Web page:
On May 8th the Diamondbacks were surprisingly eight games ahead of the Los Angeles Dodgers, had already won seven out of ten games against them in the season, and had not lost their first eleven series of the season. They were squaring off against the eventual National League Champions in Los Angeles, and it turned out to be a wild extra inning affair. Enrique Hernandez homered in the bottom of the 9th off of Brad Boxberger to tie the game at five apiece, the closer’s first blown save on the young season. That’s where our man in question comes in at the top of the 12th. Alex Avila and Paul Goldschmidt reached base ahead of him, but David Peralta and A.J. Pollock could not do the same resulting in two on and two out in a tie game. Sounds high leverage to me. Let’s roll the tape.
It wouldn’t be the only time during the 2018 season Descalso came through late and close against the Dodgers, although the outcome for the Diamondbacks wasn’t as nice next go round. Of course, it came during their horrendous September collapse which should tell you all you need to know. He hit a solo home run in the top of the 9th to break a single run tie. That should have been enough to lift Arizona to victory, but Andrew Chafin and Archie Bradley were unable to seal the deal culminating in a Matt Kemp walkoff double.
Equally as pleasing as his ability to produce in high leverage situations is his versatility in the field. Twice in 2017 he was called upon to pitch in blowouts to save the bullpen, and he’d be asked to do the same in 2018. The most memorable instance for me, because I had to recap the darn thing, was the July 11th debacle against the Colorado Rockies at Coors Field. Thanks Shelby Miller. Before that game, Descalso had an ERA of 0.00 in 3 pitching appearances over 2 and 2⁄3 innings for the Diamondbacks. Heck he hadn’t even allowed a single baserunner, but that would change against the Rockies. Daniel was forced to come into the game in the bottom of the 4th with the D’backs already trailing by the whopping score of 14-1. The Rockies were no less kind to him tallying four hits two of which were long balls.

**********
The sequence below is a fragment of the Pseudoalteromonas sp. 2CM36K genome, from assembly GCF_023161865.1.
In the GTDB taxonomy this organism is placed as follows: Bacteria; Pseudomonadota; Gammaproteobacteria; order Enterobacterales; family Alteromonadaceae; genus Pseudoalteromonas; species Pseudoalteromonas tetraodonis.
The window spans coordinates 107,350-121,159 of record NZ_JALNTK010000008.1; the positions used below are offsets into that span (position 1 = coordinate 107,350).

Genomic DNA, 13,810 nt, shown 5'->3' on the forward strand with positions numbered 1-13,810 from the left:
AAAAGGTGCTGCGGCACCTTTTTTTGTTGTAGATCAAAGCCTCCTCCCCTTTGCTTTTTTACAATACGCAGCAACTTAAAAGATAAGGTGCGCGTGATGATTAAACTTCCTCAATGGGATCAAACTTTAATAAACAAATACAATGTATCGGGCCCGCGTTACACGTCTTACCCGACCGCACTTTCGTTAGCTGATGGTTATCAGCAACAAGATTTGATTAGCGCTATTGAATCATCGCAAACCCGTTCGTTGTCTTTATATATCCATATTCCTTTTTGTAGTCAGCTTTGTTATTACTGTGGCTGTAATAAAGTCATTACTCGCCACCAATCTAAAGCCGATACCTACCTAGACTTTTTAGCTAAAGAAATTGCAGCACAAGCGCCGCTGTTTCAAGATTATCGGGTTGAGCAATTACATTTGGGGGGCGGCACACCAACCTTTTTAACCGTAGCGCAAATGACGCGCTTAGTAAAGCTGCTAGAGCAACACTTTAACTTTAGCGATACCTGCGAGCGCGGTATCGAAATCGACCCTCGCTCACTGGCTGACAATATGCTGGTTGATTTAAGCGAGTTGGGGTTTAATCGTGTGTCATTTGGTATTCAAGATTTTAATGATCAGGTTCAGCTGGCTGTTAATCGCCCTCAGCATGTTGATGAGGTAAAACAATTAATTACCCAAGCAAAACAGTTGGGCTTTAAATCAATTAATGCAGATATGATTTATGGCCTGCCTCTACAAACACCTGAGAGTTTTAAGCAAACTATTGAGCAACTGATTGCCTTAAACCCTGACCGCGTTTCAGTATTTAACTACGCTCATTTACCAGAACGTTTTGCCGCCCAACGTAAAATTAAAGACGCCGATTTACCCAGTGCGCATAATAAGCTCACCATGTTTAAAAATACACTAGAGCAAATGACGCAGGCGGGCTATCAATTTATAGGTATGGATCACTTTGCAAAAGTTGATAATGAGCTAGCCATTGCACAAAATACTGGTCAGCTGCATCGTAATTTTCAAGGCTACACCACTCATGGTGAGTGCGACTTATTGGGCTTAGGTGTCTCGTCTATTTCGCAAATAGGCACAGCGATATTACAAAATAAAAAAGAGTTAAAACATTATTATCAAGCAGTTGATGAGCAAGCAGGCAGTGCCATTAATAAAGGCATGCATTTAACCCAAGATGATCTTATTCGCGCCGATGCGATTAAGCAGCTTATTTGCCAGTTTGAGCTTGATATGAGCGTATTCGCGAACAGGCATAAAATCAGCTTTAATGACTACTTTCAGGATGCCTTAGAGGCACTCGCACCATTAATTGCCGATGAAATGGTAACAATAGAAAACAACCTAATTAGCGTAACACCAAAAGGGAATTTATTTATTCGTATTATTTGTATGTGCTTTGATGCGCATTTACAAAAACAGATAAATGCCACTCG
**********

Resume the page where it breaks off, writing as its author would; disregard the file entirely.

All things told, it was a successful two years for the left handed journeyman in the desert. He set a variety of career highs in 2017 and bested them in 2018. He’s now a free agent having completed his two year agreement with Arizona, and there has not been much indication that the team is looking to bring him back. However, being that he is only 32 years old he is bound to latch on with another team in a similar capacity. It has been mentioned that the St. Louis Cardinals, the team he was drafted by and debuted in the majors with, might be interested in a reunion with him as they push to return to the playoffs.
I realize that I just wrote a fairly glowing review of a utility player that’s essentially been replacement level in terms of WAR over his career, but most teams would love to have a Daniel Descalso on their bench. Torey Lovullo has talked in the past of having players in the clubhouse that are an extension of the manager, and that he is not opposed to having players manage themselves from time to time. Descalso fits that role as a manager’s player with his “veteran presents”. His ability to produce in high leverage when it matters most is what sets him apart from other utility bench players.